When a beneficiary named in a will believes that all or a part of a will is invalid, he or she generally has the right to file a will contest. The courts will then use their discretion to decide whether to hear the dispute or not. However, beneficiaries lose this right when the testator includes a “no-contest” clause. When beneficiaries discover that a no-contest clause exists, they want to know, are such provisions enforceable in Michigan? 

According to WealthManagement.com, the purpose of no-contest clauses, also called forfeiture or terrorem clauses, is to prevent disgruntled beneficiaries from frivolously filing costly lawsuits after the death of the testator. In most cases, these clauses dictate that a beneficiary who contests all or part of a will or trust forfeits any inheritance he or she would have received. However, some testators take a less severe approach and simply design the clause to state that any person who files a dispute will receive only some inheritance. The provision may set to punish the petitioner by dictating he or she pays for any attorney fees and court costs associated with a contest through his or her share.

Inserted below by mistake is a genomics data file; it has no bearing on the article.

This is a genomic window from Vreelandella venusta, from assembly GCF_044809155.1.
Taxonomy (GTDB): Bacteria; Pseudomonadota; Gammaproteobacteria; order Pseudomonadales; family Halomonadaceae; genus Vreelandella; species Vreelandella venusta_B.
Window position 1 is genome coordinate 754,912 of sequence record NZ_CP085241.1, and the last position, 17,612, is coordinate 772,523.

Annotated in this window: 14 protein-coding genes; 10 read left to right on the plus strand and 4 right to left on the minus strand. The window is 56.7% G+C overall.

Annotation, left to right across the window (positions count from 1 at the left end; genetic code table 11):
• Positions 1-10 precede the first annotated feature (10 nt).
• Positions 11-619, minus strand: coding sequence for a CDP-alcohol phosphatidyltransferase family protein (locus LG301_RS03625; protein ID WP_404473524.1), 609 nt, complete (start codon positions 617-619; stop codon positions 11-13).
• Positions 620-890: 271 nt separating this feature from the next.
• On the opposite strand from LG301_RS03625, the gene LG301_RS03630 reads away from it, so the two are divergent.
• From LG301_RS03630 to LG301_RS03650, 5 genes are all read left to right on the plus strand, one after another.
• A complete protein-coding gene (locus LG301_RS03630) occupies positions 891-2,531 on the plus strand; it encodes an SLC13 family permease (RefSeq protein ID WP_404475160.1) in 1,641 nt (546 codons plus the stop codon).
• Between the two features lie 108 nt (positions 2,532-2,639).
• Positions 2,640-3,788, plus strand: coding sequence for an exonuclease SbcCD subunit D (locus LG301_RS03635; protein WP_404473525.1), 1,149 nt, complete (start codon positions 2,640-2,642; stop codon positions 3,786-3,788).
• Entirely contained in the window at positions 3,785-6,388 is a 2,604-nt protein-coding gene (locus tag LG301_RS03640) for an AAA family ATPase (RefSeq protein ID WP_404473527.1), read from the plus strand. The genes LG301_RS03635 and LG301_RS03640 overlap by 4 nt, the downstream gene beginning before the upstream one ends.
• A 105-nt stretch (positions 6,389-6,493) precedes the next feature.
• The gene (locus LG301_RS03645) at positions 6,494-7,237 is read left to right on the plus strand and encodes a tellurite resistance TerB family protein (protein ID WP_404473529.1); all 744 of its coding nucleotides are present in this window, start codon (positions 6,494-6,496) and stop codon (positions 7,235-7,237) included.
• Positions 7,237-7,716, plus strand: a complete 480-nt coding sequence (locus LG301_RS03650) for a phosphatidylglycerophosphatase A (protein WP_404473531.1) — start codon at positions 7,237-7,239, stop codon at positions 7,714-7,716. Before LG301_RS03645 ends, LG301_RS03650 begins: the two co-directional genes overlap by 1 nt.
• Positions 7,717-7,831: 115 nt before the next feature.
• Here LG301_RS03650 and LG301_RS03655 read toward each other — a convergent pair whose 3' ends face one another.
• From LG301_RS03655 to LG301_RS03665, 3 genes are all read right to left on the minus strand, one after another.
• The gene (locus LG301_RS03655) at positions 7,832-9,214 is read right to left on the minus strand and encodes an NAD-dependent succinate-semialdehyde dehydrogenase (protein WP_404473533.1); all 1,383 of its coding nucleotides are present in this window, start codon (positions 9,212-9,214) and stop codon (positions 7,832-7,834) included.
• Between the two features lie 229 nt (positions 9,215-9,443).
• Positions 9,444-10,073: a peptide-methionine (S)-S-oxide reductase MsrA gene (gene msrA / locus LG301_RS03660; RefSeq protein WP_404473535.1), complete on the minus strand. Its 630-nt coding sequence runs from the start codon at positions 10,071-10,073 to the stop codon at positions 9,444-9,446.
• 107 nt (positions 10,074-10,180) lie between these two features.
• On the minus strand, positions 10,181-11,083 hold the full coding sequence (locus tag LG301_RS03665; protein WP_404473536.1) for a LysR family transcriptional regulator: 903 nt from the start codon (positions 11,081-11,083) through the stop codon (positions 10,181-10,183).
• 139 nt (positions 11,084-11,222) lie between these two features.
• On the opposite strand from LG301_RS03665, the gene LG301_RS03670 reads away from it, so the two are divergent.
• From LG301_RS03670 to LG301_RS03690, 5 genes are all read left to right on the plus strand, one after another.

According to State Laws, No-Contest Clauses by the American College of Trust and Estate Counsel, Michigan is one of 22 states to have adopted the Uniform Probate Code rule that states that no-contest clauses are enforceable. However, per this rule, a person may bring a contest without punishment if the said contest is based on probable cause. In Michigan, as in 20 other states, no-contest laws also extend to trusts.